Regardless whether he is staging Grillparzer's Das goldene Vlies (The Gold Fleece) or Mark Ravenhill's pool (no water) - he always seeks pithy solutions for dramatic narratives that amount to more than literary retellings. As, for instance, when he adapted Juli Zeh's novel Spieltrieb (Gaming Instinct) for the stage together with Bernhard Studlar, having it performed in front of the bare walls of the Malersaal auditorium at the Hamburg Schauspielhaus and focussing on the virtuality of the worlds people inhabit today. The prose text centres on a schoolgirl who seduces her PE teacher and blackmails him with photographs on the Internet. At the premiere, Vontobel said the speed with which the media transform the situations that arise in contemporary life meant young people no longer experienced the moment and therefore reacted with indifference to even appalling scenarios. The schoolgirl who can no longer distinguish between actual and pretended emotionality was played by Jana Schulz, and it was once again possible to gain the impression that Vontobel plans some of his theatre works "just" for this actress, who certainly penetrates into the material offered by her characters with great intensity.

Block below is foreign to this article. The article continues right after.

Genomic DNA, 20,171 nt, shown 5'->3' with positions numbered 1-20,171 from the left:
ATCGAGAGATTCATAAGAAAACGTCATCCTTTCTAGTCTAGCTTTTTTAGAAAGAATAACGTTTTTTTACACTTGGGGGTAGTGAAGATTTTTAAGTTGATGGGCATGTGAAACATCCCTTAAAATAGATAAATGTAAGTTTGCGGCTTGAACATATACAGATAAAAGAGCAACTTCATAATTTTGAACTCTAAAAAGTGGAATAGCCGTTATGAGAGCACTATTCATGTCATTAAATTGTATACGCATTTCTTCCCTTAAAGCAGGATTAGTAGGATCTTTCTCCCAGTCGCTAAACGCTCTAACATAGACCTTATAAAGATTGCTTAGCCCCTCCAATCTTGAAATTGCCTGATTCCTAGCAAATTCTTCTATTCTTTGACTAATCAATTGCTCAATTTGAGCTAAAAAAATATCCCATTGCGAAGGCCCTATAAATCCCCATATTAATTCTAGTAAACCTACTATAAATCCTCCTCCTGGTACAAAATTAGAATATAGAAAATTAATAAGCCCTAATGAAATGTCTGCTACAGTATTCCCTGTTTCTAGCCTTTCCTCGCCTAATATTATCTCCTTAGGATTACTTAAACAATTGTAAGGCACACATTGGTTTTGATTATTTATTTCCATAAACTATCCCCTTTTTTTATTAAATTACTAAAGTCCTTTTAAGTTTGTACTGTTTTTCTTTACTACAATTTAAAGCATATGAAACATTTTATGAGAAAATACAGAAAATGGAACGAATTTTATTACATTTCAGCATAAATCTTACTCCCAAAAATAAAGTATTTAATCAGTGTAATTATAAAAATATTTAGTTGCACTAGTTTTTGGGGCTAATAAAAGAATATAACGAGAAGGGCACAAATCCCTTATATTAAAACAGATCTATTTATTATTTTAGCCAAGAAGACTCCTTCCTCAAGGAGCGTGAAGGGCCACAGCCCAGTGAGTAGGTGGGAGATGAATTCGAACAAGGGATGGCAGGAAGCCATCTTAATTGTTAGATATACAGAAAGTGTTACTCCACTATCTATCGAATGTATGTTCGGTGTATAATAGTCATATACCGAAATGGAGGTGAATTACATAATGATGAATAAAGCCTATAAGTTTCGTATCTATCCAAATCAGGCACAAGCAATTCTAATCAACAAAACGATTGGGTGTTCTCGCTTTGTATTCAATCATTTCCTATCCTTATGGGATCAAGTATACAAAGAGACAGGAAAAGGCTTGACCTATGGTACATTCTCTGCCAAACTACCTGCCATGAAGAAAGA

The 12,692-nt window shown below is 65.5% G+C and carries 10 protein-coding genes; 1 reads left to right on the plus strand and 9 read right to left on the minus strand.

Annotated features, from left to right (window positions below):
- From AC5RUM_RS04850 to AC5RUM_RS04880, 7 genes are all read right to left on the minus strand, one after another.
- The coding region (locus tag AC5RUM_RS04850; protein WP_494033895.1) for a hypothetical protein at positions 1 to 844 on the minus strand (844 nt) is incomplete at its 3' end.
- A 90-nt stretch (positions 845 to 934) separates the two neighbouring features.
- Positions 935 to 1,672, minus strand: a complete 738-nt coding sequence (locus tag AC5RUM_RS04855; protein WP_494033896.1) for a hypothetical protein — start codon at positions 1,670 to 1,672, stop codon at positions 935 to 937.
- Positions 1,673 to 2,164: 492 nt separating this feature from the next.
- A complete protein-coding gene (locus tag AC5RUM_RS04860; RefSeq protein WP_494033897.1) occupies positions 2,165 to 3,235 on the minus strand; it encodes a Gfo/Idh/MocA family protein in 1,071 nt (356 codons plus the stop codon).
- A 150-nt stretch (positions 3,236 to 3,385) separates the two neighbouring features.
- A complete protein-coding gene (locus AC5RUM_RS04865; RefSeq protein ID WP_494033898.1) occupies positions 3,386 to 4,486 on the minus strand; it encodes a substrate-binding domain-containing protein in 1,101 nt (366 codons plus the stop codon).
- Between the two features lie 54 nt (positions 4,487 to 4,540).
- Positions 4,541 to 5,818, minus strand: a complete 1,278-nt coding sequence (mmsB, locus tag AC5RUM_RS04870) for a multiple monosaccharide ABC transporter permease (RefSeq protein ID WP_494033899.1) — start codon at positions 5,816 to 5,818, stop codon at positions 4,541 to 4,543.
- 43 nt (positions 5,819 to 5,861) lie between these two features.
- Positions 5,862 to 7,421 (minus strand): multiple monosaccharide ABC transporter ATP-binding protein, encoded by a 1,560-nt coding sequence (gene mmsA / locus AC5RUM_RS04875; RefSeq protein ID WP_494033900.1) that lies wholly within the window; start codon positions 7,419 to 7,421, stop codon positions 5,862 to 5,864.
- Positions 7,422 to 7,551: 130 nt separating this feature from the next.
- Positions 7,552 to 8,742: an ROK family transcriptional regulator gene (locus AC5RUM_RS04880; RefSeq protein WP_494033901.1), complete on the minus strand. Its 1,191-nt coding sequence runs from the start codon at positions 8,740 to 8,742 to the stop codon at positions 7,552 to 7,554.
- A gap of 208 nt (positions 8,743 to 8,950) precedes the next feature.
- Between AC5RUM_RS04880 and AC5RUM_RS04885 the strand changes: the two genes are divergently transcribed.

Realities distorted by the media stand at the centre of Vontobel's directing work. At the beginning of 2008, he dug out Ibsen's early play Helden auf Helgeland (The Vikings of Helgeland), directing the opening of Ibsen's response to the Old Icelandic Saga of the Völsungs as a virtual Second Life. The icy world of the Völsungs was depicted as a computer animation with actors who seemed to be putting words into the mouths of their PC avatars. Vontobel had been searching for a possible way of setting about Ibsen's unwieldy early work, and settled on bloodless computer animation for the beginning of his production. Only when he went back to the essence of this archaic family drama was he able to rely once more on Jana Schulz, whose Nordic Brünhild displayed the shabby sides of a female soul disfigured by hatred.